A mobile classroom that travels across Canada to teach people about the Holodomor famine in Ukraine has made a stop in Winnipeg.
The Holodomor National Awareness Tour bus presents more than 20 different documentary videos, along with educational activities for youth that outline the man-made famine, which killed millions in Soviet Ukraine from 1932-33.
The bus is sometimes used for school presentations, but it has been parted outside the Canadian Museum for Human Rights since Thursday, and is open to all through Sunday.
It contextualizes the tragedy within the greater fabric of human rights.
“Our lessons are based on using the Holodomor as an atrocity to create the awareness of democratic rights,” Roma Dzerowicz, tour manager with the Canada-Ukraine Foundation, said Friday.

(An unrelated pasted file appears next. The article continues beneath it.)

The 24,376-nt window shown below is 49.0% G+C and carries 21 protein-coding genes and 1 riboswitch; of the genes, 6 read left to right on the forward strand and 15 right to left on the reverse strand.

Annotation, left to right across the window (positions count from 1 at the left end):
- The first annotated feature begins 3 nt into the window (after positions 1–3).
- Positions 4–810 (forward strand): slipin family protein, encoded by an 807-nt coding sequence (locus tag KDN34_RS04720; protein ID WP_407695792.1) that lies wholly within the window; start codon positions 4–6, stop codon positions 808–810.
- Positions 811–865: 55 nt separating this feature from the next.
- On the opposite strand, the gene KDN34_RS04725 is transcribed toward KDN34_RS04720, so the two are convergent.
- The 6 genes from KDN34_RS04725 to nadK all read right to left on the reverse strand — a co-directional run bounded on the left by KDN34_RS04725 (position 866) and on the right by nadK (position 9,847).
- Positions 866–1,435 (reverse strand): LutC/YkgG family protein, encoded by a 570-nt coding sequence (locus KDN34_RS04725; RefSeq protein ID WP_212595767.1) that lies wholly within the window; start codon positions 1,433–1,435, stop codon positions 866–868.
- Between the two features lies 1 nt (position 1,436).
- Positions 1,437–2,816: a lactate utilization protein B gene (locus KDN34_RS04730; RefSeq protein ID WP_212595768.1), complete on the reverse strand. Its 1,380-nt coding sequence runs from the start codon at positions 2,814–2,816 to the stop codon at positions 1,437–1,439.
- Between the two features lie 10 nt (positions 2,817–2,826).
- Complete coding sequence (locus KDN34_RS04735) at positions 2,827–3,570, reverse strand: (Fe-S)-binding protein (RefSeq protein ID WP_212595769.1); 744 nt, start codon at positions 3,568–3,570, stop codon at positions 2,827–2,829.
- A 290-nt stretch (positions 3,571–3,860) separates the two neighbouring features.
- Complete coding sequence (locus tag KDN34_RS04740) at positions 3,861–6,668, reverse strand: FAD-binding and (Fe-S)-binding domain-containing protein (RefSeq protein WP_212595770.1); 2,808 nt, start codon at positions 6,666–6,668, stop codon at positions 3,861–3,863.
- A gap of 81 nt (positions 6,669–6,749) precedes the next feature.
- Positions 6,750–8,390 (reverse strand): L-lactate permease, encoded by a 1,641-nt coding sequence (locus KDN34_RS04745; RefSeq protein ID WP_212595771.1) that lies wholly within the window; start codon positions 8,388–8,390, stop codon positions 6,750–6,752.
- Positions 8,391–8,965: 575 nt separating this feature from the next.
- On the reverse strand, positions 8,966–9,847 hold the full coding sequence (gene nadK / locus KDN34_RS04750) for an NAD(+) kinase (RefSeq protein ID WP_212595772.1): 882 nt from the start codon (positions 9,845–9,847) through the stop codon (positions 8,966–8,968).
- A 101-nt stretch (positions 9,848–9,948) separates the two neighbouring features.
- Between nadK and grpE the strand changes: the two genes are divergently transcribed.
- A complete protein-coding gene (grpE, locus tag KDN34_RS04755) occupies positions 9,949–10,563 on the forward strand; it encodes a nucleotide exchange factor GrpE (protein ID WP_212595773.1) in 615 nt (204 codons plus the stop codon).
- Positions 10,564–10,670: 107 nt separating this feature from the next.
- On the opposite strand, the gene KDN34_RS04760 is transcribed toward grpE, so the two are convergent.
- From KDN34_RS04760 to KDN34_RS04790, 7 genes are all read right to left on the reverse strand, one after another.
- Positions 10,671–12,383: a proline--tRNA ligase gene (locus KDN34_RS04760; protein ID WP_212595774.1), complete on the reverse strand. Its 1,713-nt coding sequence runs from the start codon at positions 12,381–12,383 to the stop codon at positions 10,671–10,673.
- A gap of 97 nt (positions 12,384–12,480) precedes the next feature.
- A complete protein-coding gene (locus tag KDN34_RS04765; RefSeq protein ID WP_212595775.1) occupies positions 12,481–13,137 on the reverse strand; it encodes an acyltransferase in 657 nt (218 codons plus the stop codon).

“It is a stepping stone to creating that awareness, while at the same time spreading the awareness of democracy, tolerance, civility — that working together,” Dzerowicz said.
In 2016, the Canada-Ukraine Foundation decided to make knowledge about the Holodomor easily accessible, and the idea of a mobile classroom with interactive programming took hold.
“When it comes down to students, they have a voice that they can break out of silence, to raise awareness of what is around them today, and to make for a better world for tomorrow,” she said.
Funded, in part, by the federal Canadian Heritage Department, the bus has travelled from Victoria to Sydney, N.S., twice in the past six years.
Dzerowicz said what people can expect when visiting the bus is, above all, the truth about the troubled history of a country marked by strife again today.
“We look back into February this past year — 90 years ago is when the famine genocide was just going into its final phases, and (February is) when the war in Ukraine broke out,” she said.
“Many have said that there’s also another genocide that is again unfolding (in Ukraine).”